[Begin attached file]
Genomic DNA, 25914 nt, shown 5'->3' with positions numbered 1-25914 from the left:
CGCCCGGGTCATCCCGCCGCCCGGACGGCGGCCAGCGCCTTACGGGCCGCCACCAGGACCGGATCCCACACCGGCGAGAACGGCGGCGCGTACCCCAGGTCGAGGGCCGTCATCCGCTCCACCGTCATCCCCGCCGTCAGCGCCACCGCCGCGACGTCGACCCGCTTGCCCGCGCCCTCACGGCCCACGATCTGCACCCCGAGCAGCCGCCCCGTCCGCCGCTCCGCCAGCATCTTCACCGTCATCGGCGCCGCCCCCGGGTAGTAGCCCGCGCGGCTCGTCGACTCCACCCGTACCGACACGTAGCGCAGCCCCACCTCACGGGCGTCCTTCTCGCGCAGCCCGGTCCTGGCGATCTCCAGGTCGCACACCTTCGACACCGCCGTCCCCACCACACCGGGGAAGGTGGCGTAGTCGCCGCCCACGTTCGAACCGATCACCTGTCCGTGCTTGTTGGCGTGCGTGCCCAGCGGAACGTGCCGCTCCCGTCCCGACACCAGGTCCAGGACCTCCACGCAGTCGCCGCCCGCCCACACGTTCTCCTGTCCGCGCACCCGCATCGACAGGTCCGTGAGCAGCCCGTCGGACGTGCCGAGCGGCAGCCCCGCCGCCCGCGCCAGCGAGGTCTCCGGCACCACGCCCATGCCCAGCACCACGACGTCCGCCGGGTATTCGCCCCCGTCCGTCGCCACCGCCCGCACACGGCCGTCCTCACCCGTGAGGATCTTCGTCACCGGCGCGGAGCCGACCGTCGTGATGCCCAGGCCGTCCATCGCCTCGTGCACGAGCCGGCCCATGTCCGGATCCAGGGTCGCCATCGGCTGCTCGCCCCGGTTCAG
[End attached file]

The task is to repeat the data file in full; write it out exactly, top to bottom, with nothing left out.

Genomic DNA, 25914 nt, shown 5'->3' with positions numbered 1-25914 from the left:
CGCCCGGGTCATCCCGCCGCCCGGACGGCGGCCAGCGCCTTACGGGCCGCCACCAGGACCGGATCCCACACCGGCGAGAACGGCGGCGCGTACCCCAGGTCGAGGGCCGTCATCCGCTCCACCGTCATCCCCGCCGTCAGCGCCACCGCCGCGACGTCGACCCGCTTGCCCGCGCCCTCACGGCCCACGATCTGCACCCCGAGCAGCCGCCCCGTCCGCCGCTCCGCCAGCATCTTCACCGTCATCGGCGCCGCCCCCGGGTAGTAGCCCGCGCGGCTCGTCGACTCCACCCGTACCGACACGTAGCGCAGCCCCACCTCACGGGCGTCCTTCTCGCGCAGCCCGGTCCTGGCGATCTCCAGGTCGCACACCTTCGACACCGCCGTCCCCACCACACCGGGGAAGGTGGCGTAGTCGCCGCCCACGTTCGAACCGATCACCTGTCCGTGCTTGTTGGCGTGCGTGCCCAGCGGAACGTGCCGCTCCCGTCCCGACACCAGGTCCAGGACCTCCACGCAGTCGCCGCCCGCCCACACGTTCTCCTGTCCGCGCACCCGCATCGACAGGTCCGTGAGCAGCCCGTCGGACGTGCCGAGCGGCAGCCCCGCCGCCCGCGCCAGCGAGGTCTCCGGCACCACGCCCATGCCCAGCACCACGACGTCCGCCGGGTATTCGCCCCCGTCCGTCGCCACCGCCCGCACACGGCCGTCCTCACCCGTGAGGATCTTCGTCACCGGCGCGGAGCCGACCGTCGTGATGCCCAGGCCGTCCATCGCCTCGTGCACGAGCCGGCCCATGTCCGGATCCAGGGTCGCCATCGGCTGCTCGCCCCGGTTCAG